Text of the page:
Bankole: Detroit schools face high stakes in COVID-19 response
The coronavirus pandemic has laid out not only the structural inequities in health care, but also in the education of our kids: Poorer school districts that suffer from unequal funding and limited resources will now have to cope with the challenges and complications of returning to school in September with the virus at large.
In fact, a warning last week from the World Health Organization that the worst of the pandemic is yet to come makes clear about the dangers the virus still presents. It also creates a very precarious situation for underserved schools districts like those in Detroit, which plan to reopen in September, according to Gov. Gretchen Whitmer's plan.
Given the severity and scale of the pandemic’s disproportionate impact on a majority Black city like Detroit, the school district will need to take extra caution to mitigate the COVID-19 threat to the health of its students and teachers to avoid turmoil and disruption in classroom teaching.
The stakes will be high for Detroit because it is a high-poverty district and some families will not be comfortable with their children going back to school. In fact, Nikolai Vitti, the superintendent of the Detroit Public Schools Community District, challenged the state on that issue on his Twitter page recently.
“Despite some clarity regarding returning to school in the fall (which we agree with) the state has yet to answer serious questions about the 20-21 budget and fully funding students whose families should be empowered to use a district full-time virtual option,” Vitti said.
Days earlier, Vitti offered this: “If we are required by the state to develop safety standards for children and adults to return to schools (which we should, can and will) then we can for extra-curricular activities. Period. If we can’t then we should not be back in schools.”
How DPSCD navigates the challenge in the fall when students begin showing up for face-to-face classroom teaching will be an important marker in public education’s response to the pandemic. The virus has already exposed the digital divide — the lack of available tools and opportunities for students in economically disadvantaged communities to access online learning during the summer.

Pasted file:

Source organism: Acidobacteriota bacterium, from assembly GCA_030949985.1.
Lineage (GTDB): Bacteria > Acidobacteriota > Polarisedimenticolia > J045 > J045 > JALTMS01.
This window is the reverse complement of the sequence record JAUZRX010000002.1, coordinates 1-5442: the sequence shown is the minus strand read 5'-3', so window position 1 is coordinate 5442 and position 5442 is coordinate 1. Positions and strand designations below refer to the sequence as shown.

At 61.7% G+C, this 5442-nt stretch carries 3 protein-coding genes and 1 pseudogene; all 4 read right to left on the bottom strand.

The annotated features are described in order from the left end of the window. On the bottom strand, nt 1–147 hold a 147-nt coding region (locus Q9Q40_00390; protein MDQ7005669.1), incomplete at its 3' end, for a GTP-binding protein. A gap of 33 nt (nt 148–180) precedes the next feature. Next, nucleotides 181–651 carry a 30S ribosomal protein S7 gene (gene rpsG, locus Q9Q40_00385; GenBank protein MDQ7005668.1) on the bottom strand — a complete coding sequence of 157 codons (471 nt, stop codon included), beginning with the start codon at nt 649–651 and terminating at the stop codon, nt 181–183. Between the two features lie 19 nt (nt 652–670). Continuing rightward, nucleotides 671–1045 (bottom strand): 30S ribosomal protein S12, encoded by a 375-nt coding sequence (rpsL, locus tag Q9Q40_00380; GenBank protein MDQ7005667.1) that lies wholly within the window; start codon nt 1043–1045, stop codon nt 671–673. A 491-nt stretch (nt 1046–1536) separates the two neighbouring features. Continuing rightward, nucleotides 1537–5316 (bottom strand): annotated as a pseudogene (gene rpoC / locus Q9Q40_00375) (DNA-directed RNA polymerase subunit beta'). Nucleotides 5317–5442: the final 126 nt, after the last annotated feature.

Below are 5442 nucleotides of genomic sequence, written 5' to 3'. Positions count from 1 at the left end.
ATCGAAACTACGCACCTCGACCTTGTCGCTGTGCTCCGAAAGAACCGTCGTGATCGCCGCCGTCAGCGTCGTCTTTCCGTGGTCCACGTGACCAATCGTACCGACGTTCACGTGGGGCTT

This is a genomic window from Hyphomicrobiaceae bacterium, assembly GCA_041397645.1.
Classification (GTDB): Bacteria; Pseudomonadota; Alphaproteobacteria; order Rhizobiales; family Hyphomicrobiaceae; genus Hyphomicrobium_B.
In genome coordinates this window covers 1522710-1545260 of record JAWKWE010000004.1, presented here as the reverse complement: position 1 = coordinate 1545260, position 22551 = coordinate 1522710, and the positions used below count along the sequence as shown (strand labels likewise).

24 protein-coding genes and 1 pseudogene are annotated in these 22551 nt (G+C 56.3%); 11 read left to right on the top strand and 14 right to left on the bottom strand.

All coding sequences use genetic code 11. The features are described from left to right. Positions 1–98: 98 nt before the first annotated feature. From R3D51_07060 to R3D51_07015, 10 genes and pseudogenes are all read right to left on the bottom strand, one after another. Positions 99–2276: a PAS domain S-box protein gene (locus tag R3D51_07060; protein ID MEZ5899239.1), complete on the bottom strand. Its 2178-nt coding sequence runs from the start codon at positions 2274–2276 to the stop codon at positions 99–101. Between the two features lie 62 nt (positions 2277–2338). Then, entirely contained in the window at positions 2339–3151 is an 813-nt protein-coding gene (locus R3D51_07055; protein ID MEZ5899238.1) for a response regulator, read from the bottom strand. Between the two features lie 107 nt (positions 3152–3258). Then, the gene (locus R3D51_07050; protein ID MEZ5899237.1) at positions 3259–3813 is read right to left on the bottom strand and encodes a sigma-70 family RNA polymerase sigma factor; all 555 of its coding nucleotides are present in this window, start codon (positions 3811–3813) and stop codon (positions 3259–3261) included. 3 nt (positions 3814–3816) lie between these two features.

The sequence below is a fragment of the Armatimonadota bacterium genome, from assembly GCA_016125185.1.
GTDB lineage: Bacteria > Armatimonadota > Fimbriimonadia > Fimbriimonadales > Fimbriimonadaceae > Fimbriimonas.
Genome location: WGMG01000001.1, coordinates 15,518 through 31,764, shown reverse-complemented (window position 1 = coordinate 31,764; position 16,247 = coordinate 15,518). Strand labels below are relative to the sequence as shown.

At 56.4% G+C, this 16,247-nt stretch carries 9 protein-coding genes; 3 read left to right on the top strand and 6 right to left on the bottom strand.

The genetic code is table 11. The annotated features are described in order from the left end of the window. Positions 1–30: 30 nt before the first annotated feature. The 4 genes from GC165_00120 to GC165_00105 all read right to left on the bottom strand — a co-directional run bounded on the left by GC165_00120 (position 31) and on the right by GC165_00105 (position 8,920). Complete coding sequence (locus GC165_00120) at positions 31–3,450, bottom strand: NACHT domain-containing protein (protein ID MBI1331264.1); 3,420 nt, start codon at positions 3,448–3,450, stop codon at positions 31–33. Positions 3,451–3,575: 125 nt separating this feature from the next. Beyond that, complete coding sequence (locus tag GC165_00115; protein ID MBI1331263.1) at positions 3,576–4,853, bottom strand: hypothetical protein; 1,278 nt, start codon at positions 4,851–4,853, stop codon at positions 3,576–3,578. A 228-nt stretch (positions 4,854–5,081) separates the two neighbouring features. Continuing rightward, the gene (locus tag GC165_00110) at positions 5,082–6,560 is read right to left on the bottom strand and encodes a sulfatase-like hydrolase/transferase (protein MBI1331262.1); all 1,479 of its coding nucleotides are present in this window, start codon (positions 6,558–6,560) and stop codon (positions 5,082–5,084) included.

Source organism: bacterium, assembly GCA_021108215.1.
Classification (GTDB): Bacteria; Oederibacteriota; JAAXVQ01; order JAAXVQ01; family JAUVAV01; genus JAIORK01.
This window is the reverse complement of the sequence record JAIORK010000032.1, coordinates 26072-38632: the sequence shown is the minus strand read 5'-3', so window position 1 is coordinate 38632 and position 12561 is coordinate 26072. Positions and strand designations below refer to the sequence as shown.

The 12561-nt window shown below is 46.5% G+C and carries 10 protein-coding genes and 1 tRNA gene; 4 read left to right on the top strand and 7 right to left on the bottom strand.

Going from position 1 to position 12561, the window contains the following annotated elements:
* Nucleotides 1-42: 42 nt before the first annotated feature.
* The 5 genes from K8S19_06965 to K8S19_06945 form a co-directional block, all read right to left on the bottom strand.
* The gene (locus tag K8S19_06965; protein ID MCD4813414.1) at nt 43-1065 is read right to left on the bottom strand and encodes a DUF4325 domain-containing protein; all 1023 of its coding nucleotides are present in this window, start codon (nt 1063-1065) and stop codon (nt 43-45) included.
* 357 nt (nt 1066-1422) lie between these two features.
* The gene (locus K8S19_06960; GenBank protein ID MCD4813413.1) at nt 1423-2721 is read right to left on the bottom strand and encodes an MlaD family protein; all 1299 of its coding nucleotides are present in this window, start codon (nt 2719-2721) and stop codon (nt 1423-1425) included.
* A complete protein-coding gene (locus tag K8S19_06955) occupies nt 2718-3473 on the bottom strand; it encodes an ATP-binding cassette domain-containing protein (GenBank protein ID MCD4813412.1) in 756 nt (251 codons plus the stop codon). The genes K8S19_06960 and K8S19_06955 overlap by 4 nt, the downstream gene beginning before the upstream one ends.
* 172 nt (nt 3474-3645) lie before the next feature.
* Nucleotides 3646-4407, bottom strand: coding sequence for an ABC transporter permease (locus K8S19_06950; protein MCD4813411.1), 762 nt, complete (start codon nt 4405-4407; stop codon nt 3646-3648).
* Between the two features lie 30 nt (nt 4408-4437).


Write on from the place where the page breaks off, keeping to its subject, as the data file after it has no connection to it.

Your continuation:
But educating poor students in Detroit is just as important as teaching their counterparts in rich and affluent suburban districts. It underscores the need for educational equity in the era of COVID-19.
An internal plan that DPSCD released lays out precautions that are to be taken to prevent the spread of virus in the fall, which is consistent with the general COVID-19 response from health authorities such as the Centers for Disease Control and Prevention. They followed a survey of some of 4,000 parents, where 61 percent said they are prepared to send their students back to school if safety measures are adopted for their well-being.
According to the plan, students will be screened every morning prior to entry, and those who are experiencing symptoms will be directed to the isolation area where a district official will assess the student. The district will provide masks for students and staff. Signs will be posted throughout buildings promoting social distancing as well as regular cleaning and disinfecting. Classroom seating will also be rearranged to allow for six feet of space, and the district plans to place limits on students sharing objects and supplies.
“The district’s plan is to open schools, as expected, with live instruction occurring on Tuesday, Sept. 8. We also know, however, that our day-to-day operations in schools and offices will not look the same as any prior year. Our fall reopening is focused on three possible scenarios for schools. In all scenarios, it is generally understood that some families may want to make more use of virtual instruction while others may want students to attend school in-person,” DPSCD noted.
Catch “Redline with Bankole Thompson,” which broadcasts at 11 a.m. weekdays on 910AM.